Police Killings Essay

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Policy Analysis Essay on Police Killings


The recent police killings and other forms of abuse of authority by law enforcers in the US reinforce the critical and long-demanded need for policy reforms in the nation, a need that has too frequently been disregarded. While some attempts, on the part of authorities, at dealing with these issues have enjoyed a certain degree of success, others have proven unsuccessful. The issue of poor law enforcement relations with communities and police abuse of authority continues to acutely plague several communities in the country. The incidents at Baltimore and Baton Rouge highlight the urgent need to tackle this problem. Though all cases (Ferguson, New York, Baltimore, Baton Rouge, and Minneapolis, to name a few) are unique, they are characterized by one highly disturbing similarity – implicit racial prejudice and unwarranted use of official force against Black Americans, especially male Black Americans. The incidents underline the extremely acute racial disparities existing in the context of police-civilian interactions. Just as alarming are the incidents of supposedly ‘disturbed’ civilians attacking law enforcement officials, partly with an aim to retaliate or take revenge (Sánchez-Garzoli, 2016).


The recent violent acts witnessed by the nation come in a period of economic stagnation and exacerbating inequality, with polarizing rhetoric overwhelming the US and giving rise to an atmosphere unconducive to reconciliation or problem resolution. This rhetoric, coupled with the growing trend of stigmatizing reasonable and nonviolent protest, is dangerous. The violent events occurring of late ought to open avenues for addressing structural problems which have long plagued the nation. Racial prejudice, unwarranted exercising of force, injustice meted out to Black Americans, marginalized populations’ distrust in authority, and extremely high accessibility of high-caliber arms are urgent issues requiring immediate focus (Sánchez-Garzoli, 2016).

Case Illustrating the Problem

Michael Slager’s (ex-cop) fatal shooting of fifty-year-old Black-American civilian, Walter L. Scott, on 4th April, 2015, is one landmark case of a police-civilian interaction going terribly wrong. On the fateful day, Scott’s automobile was stopped by North Charleston Police Department (South Carolina) officer, Slager (a White American), who noticed a faulty taillight. The police car’s dashcam video records a fairly ordinary verbal exchange between the two, followed by Slager returning to the car and Scott getting out of his own vehicle and fleeing the scene. Slager is shown pursuing the fleeing civilian on foot; the former caught up on a grassy ground adjoining a muffler establishment, where the two allegedly fight over Slager’s Taser. An onlooker who started filming the incident has captured the officer firing at the civilian, a subsequent tussle, something hitting the field, and the civilian’s subsequent attempt at fleeing (Cook 2015).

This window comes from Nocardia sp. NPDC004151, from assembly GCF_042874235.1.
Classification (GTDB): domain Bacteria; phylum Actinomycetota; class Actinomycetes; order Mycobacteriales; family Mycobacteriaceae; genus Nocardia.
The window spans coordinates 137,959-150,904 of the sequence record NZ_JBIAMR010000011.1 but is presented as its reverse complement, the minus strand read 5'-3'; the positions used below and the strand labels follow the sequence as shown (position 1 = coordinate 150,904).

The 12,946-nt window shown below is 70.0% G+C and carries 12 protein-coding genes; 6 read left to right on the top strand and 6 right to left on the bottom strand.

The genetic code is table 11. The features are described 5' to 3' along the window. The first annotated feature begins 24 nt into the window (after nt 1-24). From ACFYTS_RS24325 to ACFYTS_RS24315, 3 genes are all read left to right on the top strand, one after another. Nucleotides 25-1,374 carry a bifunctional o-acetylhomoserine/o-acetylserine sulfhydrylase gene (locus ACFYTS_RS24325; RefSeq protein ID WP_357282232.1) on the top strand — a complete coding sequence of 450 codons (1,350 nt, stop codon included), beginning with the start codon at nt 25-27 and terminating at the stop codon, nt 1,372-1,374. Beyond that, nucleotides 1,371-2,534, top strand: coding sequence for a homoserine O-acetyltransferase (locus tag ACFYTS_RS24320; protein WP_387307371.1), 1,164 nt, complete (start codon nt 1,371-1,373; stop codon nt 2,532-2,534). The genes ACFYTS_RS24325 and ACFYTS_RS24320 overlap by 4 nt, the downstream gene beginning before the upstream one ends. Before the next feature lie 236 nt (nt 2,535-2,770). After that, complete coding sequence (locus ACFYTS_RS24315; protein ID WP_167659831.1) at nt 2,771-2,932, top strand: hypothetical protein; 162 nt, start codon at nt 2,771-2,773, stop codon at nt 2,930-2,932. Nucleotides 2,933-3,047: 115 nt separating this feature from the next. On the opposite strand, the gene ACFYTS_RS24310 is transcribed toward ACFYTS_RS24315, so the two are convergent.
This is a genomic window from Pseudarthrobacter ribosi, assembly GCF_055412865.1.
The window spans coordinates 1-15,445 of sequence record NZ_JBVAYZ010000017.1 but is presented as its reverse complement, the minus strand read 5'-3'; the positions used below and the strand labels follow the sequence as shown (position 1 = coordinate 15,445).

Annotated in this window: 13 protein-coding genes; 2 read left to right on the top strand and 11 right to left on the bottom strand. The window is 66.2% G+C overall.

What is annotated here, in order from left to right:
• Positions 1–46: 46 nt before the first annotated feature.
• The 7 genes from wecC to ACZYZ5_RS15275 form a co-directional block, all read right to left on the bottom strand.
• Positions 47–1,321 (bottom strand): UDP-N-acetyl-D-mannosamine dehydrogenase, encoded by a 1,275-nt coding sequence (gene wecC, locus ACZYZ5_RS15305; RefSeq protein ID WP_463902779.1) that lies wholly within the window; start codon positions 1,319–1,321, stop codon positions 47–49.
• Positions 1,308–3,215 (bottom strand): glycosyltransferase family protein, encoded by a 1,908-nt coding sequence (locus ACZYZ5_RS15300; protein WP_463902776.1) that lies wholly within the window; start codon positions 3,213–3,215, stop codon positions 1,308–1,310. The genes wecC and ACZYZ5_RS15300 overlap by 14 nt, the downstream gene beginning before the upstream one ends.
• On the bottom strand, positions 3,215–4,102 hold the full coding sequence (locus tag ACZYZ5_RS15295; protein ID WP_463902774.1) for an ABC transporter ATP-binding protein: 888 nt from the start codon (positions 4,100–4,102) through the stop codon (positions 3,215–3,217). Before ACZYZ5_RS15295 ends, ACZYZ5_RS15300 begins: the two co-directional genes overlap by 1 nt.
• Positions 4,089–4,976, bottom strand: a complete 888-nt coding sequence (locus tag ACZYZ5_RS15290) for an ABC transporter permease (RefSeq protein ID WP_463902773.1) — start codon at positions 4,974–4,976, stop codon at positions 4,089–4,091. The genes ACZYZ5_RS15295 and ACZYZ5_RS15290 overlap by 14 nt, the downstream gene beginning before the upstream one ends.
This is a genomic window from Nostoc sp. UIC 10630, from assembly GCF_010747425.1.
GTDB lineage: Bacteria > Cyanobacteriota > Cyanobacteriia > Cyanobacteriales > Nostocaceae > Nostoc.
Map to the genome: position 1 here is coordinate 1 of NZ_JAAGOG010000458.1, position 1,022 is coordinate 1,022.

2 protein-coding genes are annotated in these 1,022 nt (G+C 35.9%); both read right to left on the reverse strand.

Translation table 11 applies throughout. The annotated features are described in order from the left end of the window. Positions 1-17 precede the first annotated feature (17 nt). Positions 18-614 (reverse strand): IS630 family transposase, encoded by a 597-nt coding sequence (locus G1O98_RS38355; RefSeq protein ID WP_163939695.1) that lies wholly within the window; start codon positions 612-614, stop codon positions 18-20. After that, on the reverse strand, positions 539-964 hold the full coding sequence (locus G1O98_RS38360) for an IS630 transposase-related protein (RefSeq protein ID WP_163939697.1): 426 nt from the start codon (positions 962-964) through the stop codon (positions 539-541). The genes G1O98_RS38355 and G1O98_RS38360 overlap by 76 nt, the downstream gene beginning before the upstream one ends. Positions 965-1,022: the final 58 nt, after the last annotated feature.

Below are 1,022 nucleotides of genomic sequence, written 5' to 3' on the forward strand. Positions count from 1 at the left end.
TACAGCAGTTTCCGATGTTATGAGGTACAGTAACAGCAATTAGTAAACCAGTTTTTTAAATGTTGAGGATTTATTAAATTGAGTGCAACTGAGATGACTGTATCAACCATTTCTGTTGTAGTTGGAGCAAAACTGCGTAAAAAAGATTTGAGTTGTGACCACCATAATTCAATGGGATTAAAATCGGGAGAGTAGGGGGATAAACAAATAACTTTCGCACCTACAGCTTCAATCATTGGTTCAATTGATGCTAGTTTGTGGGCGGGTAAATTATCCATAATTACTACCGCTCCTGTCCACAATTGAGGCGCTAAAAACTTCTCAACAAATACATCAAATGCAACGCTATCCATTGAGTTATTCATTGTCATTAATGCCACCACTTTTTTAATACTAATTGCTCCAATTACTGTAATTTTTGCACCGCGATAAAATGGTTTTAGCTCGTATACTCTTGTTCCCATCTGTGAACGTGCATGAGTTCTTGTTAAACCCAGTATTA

When the civilian’s (Scott’s) back was turned, Slager, who stood stationary and upright, fired at Scott 8 times. Several shots found their mark and Scott hit the ground, face down. Slager approached the fallen man, handcuffed him, and contacted dispatch claiming the man was “down” and had taken his Taser. Not even two minutes later, he re-contacted dispatch claiming the man wasn’t responding and had multiple injuries. Scott succumbed on the scene (Cook 2015).

David Norton, United States District Judge, awarded a twenty-year jail sentence to Slager in the month of December, 2017, finding him guilty of the second-degree murder of civilian, Walter Scott.